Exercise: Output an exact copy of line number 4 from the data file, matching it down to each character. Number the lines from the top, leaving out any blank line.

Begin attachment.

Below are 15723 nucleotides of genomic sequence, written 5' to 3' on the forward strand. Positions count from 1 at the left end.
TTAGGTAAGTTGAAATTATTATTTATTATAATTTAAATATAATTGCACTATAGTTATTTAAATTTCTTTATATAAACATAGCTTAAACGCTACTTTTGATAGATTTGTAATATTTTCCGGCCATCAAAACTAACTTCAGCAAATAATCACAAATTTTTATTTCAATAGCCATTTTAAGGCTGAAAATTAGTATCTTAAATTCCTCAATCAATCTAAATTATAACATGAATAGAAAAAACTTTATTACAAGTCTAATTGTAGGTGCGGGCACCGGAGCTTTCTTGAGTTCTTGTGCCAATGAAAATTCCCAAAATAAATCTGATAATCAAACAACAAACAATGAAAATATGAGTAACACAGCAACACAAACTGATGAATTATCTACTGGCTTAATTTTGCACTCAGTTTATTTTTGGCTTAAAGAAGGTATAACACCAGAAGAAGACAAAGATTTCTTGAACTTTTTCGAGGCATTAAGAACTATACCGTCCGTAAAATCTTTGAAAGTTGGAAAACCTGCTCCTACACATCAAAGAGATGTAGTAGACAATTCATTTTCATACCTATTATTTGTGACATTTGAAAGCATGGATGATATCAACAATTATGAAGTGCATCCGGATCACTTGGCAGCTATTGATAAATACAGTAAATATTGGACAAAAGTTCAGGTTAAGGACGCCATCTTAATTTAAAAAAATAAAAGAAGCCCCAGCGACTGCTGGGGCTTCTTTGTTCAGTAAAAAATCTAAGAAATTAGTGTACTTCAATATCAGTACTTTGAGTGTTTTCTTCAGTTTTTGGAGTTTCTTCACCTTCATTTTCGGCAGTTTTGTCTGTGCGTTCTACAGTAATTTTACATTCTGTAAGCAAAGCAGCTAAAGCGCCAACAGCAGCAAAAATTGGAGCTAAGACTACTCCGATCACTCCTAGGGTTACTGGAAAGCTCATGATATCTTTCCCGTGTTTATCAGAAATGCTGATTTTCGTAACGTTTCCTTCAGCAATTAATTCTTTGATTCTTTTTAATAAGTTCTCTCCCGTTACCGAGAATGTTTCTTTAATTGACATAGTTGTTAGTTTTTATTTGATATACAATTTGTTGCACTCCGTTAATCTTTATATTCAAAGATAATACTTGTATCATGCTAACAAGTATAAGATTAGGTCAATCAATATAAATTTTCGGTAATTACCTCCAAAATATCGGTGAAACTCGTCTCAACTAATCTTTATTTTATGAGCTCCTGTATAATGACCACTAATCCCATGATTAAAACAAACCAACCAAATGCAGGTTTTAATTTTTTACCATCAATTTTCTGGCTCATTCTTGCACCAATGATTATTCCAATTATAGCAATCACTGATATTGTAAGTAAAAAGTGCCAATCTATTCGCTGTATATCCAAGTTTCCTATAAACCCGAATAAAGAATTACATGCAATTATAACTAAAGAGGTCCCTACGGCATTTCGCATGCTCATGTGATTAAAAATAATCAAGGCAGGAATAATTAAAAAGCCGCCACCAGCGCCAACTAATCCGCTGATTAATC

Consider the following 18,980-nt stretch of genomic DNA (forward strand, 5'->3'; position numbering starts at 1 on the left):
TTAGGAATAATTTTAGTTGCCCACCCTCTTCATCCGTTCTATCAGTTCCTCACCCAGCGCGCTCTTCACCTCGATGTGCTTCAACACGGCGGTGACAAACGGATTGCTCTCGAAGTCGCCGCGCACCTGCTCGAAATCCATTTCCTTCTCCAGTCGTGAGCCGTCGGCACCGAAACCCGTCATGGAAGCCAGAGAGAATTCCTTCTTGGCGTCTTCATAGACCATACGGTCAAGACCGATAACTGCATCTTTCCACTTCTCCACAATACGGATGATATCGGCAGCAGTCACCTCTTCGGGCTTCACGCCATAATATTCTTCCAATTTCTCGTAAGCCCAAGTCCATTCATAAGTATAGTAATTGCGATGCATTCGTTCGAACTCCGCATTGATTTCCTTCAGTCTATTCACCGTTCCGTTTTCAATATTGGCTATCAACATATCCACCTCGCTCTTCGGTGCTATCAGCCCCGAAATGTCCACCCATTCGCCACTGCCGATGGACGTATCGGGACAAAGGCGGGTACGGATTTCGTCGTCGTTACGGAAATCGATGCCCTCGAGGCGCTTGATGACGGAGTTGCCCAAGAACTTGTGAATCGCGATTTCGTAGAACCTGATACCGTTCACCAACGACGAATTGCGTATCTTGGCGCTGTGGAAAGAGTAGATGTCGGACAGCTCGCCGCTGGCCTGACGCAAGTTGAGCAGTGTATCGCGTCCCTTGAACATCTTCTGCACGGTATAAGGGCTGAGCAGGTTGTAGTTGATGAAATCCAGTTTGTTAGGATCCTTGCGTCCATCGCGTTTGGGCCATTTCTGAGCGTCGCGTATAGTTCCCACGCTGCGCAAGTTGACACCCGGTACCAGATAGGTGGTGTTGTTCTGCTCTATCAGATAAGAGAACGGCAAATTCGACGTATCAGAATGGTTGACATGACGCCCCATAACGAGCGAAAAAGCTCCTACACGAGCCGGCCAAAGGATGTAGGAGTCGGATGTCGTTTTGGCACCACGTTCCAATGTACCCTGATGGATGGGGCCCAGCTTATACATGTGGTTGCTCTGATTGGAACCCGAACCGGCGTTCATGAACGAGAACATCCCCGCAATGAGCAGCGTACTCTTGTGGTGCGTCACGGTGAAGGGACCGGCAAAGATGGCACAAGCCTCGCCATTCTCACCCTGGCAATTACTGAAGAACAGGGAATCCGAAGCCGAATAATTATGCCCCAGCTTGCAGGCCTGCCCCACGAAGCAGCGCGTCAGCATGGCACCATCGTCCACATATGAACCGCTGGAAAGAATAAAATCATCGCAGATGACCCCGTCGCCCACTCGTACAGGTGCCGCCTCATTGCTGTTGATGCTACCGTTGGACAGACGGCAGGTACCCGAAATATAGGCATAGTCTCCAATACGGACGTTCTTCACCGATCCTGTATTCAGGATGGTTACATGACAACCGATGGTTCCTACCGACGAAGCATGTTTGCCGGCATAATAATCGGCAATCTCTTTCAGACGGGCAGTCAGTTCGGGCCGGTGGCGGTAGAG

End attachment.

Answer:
TTAGGAATAATTTTAGTTGCCCACCCTCTTCATCCGTTCTATCAGTTCCTCACCCAGCGCGCTCTTCACCTCGATGTGCTTCAACACGGCGGTGACAAACGGATTGCTCTCGAAGTCGCCGCGCACCTGCTCGAAATCCATTTCCTTCTCCAGTCGTGAGCCGTCGGCACCGAAACCCGTCATGGAAGCCAGAGAGAATTCCTTCTTGGCGTCTTCATAGACCATACGGTCAAGACCGATAACTGCATCTTTCCACTTCTCCACAATACGGATGATATCGGCAGCAGTCACCTCTTCGGGCTTCACGCCATAATATTCTTCCAATTTCTCGTAAGCCCAAGTCCATTCATAAGTATAGTAATTGCGATGCATTCGTTCGAACTCCGCATTGATTTCCTTCAGTCTATTCACCGTTCCGTTTTCAATATTGGCTATCAACATATCCACCTCGCTCTTCGGTGCTATCAGCCCCGAAATGTCCACCCATTCGCCACTGCCGATGGACGTATCGGGACAAAGGCGGGTACGGATTTCGTCGTCGTTACGGAAATCGATGCCCTCGAGGCGCTTGATGACGGAGTTGCCCAAGAACTTGTGAATCGCGATTTCGTAGAACCTGATACCGTTCACCAACGACGAATTGCGTATCTTGGCGCTGTGGAAAGAGTAGATGTCGGACAGCTCGCCGCTGGCCTGACGCAAGTTGAGCAGTGTATCGCGTCCCTTGAACATCTTCTGCACGGTATAAGGGCTGAGCAGGTTGTAGTTGATGAAATCCAGTTTGTTAGGATCCTTGCGTCCATCGCGTTTGGGCCATTTCTGAGCGTCGCGTATAGTTCCCACGCTGCGCAAGTTGACACCCGGTACCAGATAGGTGGTGTTGTTCTGCTCTATCAGATAAGAGAACGGCAAATTCGACGTATCAGAATGGTTGACATGACGCCCCATAACGAGCGAAAAAGCTCCTACACGAGCCGGCCAAAGGATGTAGGAGTCGGATGTCGTTTTGGCACCACGTTCCAATGTACCCTGATGGATGGGGCCCAGCTTATACATGTGGTTGCTCTGATTGGAACCCGAACCGGCGTTCATGAACGAGAACATCCCCGCAATGAGCAGCGTACTCTTGTGGTGCGTCACGGTGAAGGGACCGGCAAAGATGGCACAAGCCTCGCCATTCTCACCCTGGCAATTACTGAAGAACAGGGAATCCGAAGCCGAATAATTATGCCCCAGCTTGCAGGCCTGCCCCACGAAGCAGCGCGTCAGCATGGCACCATCGTCCACATATGAACCGCTGGAAAGAATAAAATCATCGCAGATGACCCCGTCGCCCACTCGTACAGGTGCCGCCTCATTGCTGTTGATGCTACCGTTGGACAGACGGCAGGTACCCGAAATATAGGCATAGTCTCCAATACGGACGTTCTTCACCGATCCTGTATTCAGGATGGTTACATGACAACCGATGGTTCCTACCGACGAAGCATGTTTGCCGGCATAATAATCGGCAATCTCTTTCAGACGGGCAGTCAGTTCGGGCCGGTGGCGGTAGAG